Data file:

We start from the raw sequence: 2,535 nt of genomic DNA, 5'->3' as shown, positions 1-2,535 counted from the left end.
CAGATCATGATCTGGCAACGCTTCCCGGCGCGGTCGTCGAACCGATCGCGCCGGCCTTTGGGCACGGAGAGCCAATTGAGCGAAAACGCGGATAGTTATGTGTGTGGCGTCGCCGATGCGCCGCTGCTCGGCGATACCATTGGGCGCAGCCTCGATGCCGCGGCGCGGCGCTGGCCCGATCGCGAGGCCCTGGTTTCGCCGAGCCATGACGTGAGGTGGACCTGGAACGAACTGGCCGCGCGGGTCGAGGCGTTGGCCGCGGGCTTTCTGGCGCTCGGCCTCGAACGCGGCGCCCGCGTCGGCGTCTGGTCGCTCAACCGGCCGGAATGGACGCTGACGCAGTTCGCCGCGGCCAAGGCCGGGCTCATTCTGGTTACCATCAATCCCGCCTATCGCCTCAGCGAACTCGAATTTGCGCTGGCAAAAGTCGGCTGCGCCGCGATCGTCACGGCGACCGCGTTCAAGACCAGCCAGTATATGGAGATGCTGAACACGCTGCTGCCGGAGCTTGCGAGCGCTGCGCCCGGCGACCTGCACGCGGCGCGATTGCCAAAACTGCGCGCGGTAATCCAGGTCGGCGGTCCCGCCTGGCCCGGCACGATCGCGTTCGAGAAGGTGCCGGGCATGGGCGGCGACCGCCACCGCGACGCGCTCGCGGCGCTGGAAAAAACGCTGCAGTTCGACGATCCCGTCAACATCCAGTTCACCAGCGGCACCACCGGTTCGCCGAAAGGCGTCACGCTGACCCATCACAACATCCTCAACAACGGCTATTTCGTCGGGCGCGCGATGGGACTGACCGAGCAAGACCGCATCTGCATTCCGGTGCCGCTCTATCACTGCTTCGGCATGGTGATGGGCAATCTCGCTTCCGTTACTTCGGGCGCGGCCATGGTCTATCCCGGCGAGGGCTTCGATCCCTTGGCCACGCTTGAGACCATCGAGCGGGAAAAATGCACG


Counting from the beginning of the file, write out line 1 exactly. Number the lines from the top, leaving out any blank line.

We start from the raw sequence: 2,535 nt of genomic DNA, 5'->3' as shown, positions 1-2,535 counted from the left end.